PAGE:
Defendants jointly filed the Motion to Dismiss on May 4, 2018, and requests relief pursuant to Federal Rule of Civil Procedure 12(b)(1). (Doc. # 20.) Defendants assert that Plaintiff lacks standing for two reasons. (Id.) First, Plaintiff has not asserted claims based on its own legal rights and interests and cannot not satisfy the requirements of the prudential standing doctrine. (Id. at 8-9.) Second, Plaintiff has not asserted an injury in fact and therefore fails to satisfy the constitutional test for standing. (Id. at 9- 10.)

         Plaintiff responded to Defendant's Motion to Dismiss on June 8, 2018. (Doc. # 30.) It cites law regarding the legal standard for dismissal pursuant to Rule 12(b)(6). (Id. at 2-4.) Plaintiff then asserts that Defendants' Motion to Dismiss is improper because Plaintiff's claims had not accrued at the time of Defendant Even's departure from Med Pro. (Id. at 4-10.)

         Defendants replied in support of their Motion to Dismiss on June 29, 2018. (Doc. # 37.) Defendants state that Plaintiff is attempting to assert a third party's legal rights and interests-that is, Med Pro's legal rights and interests-and that Plaintiff is not the party that suffered the alleged injuries. (Id. at 4-7.) Defendants also argue that the date Plaintiff discovered the claims does not implicate standing. (Id. at 7-8.) Finally, Defendants contend that Plaintiff's “as is” purchase of Med Pro's intellectual property, coupled with the Asset Purchase Agreement's express language, did not confer any standing. (Id. at 8-9); see (Doc. # 20-3.)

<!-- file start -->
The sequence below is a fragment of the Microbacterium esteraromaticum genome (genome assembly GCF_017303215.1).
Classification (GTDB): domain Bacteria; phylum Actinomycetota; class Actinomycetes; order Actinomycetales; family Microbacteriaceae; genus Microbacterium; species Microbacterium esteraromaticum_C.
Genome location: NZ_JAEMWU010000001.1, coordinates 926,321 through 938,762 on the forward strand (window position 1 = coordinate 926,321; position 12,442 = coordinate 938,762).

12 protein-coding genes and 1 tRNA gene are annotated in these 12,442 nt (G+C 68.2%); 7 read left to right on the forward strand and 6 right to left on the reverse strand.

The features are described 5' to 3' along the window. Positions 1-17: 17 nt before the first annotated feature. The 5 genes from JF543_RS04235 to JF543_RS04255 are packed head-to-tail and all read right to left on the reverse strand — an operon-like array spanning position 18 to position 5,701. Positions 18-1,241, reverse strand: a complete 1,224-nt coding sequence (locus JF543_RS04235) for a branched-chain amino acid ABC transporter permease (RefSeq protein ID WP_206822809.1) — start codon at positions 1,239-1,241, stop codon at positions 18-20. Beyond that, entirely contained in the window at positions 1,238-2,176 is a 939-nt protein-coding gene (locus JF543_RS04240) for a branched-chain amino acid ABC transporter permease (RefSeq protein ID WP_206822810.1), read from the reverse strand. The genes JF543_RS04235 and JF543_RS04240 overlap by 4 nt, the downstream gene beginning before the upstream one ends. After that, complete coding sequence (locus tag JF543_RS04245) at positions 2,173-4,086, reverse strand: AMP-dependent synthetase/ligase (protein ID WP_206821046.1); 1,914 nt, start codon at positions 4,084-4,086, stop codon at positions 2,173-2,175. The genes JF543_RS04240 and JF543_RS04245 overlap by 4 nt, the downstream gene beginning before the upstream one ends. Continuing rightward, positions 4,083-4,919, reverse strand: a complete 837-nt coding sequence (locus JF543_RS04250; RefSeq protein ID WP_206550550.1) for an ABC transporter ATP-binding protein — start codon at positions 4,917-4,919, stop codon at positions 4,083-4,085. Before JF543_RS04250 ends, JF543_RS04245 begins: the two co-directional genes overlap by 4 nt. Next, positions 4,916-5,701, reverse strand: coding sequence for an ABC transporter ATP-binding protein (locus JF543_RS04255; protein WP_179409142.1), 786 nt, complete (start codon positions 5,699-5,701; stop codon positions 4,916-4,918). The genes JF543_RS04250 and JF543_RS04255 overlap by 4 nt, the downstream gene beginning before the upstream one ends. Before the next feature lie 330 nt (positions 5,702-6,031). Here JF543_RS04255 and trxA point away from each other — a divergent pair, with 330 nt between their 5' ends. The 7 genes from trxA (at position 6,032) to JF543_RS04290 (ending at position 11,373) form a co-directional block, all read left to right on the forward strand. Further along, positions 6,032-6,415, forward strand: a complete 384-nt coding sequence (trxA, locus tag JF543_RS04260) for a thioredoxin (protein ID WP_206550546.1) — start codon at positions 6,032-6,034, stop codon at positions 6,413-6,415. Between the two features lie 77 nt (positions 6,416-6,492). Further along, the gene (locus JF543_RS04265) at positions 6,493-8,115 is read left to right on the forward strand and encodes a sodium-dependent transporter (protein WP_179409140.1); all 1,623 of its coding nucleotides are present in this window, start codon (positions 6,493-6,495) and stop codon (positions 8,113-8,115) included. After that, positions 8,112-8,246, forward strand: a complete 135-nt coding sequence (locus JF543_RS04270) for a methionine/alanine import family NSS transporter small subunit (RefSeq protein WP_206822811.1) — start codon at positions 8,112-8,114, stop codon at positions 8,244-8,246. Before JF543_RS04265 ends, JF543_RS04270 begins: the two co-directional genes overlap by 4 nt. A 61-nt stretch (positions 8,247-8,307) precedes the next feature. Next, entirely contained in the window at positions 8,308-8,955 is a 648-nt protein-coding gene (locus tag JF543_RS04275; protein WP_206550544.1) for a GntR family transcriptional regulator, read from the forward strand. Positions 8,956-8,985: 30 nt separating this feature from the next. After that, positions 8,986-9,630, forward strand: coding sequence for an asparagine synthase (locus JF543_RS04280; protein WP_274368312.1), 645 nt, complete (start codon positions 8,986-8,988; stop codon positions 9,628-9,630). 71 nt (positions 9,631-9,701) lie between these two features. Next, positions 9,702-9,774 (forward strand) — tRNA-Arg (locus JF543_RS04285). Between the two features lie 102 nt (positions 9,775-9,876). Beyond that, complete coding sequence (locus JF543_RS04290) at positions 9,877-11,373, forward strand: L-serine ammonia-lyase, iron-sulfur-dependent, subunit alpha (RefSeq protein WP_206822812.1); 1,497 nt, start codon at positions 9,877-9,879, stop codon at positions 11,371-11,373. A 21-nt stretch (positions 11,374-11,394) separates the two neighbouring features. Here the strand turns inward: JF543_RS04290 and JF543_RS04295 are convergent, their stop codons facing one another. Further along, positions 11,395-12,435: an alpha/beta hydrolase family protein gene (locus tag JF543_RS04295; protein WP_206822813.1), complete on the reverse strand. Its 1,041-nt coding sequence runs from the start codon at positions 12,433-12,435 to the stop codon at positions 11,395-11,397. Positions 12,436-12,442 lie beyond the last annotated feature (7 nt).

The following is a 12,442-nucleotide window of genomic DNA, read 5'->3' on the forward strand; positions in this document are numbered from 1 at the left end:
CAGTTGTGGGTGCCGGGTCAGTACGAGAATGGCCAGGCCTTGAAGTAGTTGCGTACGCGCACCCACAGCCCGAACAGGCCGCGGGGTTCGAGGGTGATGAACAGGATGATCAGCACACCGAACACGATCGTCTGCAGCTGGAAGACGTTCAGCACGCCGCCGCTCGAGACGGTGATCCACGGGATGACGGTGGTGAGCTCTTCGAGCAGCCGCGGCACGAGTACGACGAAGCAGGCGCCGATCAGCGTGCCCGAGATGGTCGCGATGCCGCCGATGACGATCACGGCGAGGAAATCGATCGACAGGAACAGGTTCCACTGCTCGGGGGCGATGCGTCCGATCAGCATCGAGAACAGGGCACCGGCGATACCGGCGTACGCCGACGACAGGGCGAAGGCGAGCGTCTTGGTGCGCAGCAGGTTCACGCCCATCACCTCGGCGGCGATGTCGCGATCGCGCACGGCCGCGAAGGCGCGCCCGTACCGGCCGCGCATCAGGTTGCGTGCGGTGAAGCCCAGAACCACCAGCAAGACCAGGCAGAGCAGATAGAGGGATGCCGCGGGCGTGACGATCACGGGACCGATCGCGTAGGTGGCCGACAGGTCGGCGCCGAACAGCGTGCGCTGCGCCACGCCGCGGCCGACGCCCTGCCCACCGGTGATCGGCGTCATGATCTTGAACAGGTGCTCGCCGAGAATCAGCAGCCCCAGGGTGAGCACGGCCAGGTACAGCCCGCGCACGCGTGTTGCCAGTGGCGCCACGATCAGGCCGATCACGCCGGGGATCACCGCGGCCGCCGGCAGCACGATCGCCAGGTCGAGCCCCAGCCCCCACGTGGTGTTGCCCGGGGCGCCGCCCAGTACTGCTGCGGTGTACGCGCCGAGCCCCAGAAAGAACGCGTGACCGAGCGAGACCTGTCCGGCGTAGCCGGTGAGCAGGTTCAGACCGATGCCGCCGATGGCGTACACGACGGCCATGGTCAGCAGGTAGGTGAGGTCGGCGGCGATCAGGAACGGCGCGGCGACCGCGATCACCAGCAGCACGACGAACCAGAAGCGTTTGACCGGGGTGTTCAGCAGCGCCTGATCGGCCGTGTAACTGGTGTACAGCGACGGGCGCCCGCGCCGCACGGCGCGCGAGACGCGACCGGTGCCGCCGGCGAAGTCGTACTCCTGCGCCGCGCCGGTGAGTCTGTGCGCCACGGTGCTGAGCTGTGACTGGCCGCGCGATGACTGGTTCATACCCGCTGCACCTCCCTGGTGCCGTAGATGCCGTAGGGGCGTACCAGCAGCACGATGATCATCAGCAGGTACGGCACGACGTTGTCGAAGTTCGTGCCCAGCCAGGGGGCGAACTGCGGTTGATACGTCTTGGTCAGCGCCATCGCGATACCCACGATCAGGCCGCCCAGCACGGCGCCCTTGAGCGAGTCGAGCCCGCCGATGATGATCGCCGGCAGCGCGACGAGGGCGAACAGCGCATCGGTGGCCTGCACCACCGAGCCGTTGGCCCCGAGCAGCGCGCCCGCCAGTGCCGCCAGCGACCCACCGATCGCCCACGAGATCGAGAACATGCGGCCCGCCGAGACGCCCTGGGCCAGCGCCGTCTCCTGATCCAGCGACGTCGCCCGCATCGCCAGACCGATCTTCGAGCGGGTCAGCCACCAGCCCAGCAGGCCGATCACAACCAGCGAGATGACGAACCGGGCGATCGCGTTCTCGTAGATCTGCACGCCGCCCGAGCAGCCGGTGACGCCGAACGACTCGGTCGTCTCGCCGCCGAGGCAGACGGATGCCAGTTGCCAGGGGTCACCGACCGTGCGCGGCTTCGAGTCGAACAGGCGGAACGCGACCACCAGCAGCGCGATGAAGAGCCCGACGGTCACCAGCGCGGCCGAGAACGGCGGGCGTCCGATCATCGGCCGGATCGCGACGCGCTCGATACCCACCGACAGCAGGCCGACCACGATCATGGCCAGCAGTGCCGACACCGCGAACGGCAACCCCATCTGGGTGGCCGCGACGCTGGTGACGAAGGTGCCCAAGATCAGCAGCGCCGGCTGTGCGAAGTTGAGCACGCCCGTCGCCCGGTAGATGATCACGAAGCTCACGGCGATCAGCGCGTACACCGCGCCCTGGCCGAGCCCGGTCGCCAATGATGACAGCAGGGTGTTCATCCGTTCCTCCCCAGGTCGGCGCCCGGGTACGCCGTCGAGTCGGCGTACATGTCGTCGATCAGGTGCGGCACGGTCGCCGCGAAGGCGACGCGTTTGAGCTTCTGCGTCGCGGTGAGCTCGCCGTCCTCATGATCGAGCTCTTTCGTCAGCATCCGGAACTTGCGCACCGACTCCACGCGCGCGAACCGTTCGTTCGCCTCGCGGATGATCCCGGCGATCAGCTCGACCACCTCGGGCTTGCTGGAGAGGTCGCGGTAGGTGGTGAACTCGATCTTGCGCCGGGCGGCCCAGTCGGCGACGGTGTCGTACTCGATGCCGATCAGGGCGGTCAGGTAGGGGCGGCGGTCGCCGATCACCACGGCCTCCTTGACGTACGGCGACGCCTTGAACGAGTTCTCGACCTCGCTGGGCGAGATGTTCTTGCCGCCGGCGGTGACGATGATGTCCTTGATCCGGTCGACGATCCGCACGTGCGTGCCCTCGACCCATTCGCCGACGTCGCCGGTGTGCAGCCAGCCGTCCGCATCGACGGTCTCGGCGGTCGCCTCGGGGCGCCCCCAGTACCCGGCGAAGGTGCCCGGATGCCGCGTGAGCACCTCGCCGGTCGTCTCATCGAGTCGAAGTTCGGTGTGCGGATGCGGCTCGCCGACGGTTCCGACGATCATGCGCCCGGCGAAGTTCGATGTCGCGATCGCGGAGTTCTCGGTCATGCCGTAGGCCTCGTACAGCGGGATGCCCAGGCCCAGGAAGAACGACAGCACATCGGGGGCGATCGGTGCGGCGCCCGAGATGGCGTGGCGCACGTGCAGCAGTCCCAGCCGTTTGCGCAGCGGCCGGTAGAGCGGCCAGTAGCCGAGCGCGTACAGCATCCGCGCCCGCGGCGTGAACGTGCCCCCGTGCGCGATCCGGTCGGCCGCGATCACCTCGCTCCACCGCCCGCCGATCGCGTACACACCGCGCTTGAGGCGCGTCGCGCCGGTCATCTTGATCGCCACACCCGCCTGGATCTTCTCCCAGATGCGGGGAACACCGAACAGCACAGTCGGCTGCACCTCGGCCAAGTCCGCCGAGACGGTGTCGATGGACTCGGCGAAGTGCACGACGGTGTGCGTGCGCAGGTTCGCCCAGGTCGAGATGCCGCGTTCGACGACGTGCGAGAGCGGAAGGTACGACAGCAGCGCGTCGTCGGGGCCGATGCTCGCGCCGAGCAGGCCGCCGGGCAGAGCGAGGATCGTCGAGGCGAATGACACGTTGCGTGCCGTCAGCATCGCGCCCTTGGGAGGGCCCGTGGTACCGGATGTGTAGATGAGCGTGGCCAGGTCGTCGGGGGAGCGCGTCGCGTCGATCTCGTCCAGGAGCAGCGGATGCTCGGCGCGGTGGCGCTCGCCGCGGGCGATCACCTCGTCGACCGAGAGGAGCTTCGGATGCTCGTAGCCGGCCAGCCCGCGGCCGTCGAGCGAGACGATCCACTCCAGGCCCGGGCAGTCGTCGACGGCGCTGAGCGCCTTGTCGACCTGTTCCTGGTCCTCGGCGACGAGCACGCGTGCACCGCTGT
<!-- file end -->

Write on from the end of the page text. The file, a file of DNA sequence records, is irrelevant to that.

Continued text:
Magistrate Judge Mix issued her Report and Recommendation on December 20, 2018, recommending that this Court grant Defendants' Motion to Dismiss. (Doc. # 38.) She concluded that Plaintiff lacks prudential standing because it has not asserted claims based on its own legal rights and interests. (Id. at 13.) Out of an abundance of caution, Magistrate Judge Mix also considered constitutional standing and determined that Plaintiff has failed to demonstrate an injury in fact sufficient to establish constitutional standing. (Id. at 16.)

         Plaintiff filed its Objection to the Recommendation on December 20, 2018. (Doc. # 39.) Defendants responded to the ...